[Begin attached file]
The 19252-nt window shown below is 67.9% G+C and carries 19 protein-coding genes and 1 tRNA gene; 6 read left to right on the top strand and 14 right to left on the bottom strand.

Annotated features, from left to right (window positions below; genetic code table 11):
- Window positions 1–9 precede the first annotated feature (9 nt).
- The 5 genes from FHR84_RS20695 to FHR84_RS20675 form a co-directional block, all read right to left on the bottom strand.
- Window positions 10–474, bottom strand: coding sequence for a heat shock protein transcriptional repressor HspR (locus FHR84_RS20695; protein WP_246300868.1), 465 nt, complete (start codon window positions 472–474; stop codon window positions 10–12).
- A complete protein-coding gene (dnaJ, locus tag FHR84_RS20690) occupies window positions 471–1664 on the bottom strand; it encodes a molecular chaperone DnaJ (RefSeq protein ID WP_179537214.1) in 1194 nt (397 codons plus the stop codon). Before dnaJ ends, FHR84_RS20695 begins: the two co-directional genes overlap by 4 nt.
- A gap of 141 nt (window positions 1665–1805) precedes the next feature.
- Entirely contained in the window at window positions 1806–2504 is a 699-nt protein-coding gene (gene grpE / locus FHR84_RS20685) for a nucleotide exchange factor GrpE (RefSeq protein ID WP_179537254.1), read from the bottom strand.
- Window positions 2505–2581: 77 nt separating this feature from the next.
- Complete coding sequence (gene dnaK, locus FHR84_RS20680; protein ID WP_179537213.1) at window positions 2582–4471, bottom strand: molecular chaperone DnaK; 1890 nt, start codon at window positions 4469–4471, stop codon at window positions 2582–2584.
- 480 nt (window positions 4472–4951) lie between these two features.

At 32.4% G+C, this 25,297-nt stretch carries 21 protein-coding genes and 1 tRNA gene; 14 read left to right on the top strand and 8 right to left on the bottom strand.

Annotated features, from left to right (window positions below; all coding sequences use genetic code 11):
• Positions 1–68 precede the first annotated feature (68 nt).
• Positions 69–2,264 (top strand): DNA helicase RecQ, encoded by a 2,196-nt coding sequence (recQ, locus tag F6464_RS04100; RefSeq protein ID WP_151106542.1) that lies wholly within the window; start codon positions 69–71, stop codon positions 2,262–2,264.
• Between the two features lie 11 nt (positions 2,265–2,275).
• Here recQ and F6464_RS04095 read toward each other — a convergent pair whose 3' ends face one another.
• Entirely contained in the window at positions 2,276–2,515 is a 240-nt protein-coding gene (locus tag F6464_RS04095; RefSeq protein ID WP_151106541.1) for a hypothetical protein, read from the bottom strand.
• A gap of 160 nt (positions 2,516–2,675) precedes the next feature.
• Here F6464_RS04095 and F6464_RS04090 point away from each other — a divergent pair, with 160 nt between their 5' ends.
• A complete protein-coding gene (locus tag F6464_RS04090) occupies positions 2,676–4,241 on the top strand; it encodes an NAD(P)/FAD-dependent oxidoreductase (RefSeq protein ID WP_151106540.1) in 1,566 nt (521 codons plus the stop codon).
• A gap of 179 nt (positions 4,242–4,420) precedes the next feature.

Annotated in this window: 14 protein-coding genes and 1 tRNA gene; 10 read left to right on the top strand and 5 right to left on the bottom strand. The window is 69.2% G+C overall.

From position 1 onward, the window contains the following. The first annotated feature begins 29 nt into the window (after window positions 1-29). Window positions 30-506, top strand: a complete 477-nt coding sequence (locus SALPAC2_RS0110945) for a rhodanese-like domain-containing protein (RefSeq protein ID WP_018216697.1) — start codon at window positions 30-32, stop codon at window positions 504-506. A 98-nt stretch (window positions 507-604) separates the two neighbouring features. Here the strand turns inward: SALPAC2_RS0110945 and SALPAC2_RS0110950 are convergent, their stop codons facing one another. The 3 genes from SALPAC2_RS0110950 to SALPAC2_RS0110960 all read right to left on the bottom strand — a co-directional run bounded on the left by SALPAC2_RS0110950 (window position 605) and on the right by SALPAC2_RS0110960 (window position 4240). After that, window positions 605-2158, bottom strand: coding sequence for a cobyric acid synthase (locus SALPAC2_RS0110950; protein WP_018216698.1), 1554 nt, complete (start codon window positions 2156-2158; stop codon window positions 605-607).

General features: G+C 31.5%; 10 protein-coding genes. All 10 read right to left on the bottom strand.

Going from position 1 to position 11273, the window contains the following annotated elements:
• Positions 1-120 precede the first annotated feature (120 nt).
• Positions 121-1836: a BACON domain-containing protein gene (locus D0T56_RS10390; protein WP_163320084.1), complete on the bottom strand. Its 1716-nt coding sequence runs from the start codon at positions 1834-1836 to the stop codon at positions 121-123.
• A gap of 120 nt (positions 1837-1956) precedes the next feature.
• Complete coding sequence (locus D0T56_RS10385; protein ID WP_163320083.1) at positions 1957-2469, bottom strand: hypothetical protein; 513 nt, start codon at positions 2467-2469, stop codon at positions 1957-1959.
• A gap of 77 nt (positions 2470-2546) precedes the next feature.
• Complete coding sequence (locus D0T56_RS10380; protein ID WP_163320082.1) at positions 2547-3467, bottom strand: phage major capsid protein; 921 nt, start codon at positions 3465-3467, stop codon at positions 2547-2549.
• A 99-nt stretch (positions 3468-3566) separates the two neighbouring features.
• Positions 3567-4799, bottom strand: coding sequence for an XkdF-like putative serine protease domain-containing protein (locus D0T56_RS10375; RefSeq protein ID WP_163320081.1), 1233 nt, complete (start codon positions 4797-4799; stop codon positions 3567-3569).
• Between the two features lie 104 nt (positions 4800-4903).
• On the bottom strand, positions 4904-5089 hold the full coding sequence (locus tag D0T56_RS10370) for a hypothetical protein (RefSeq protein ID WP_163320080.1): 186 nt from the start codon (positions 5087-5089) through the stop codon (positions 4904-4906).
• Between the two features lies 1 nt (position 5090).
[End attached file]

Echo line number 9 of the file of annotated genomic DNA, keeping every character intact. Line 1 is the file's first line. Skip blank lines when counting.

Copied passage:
- Window positions 2505–2581: 77 nt separating this feature from the next.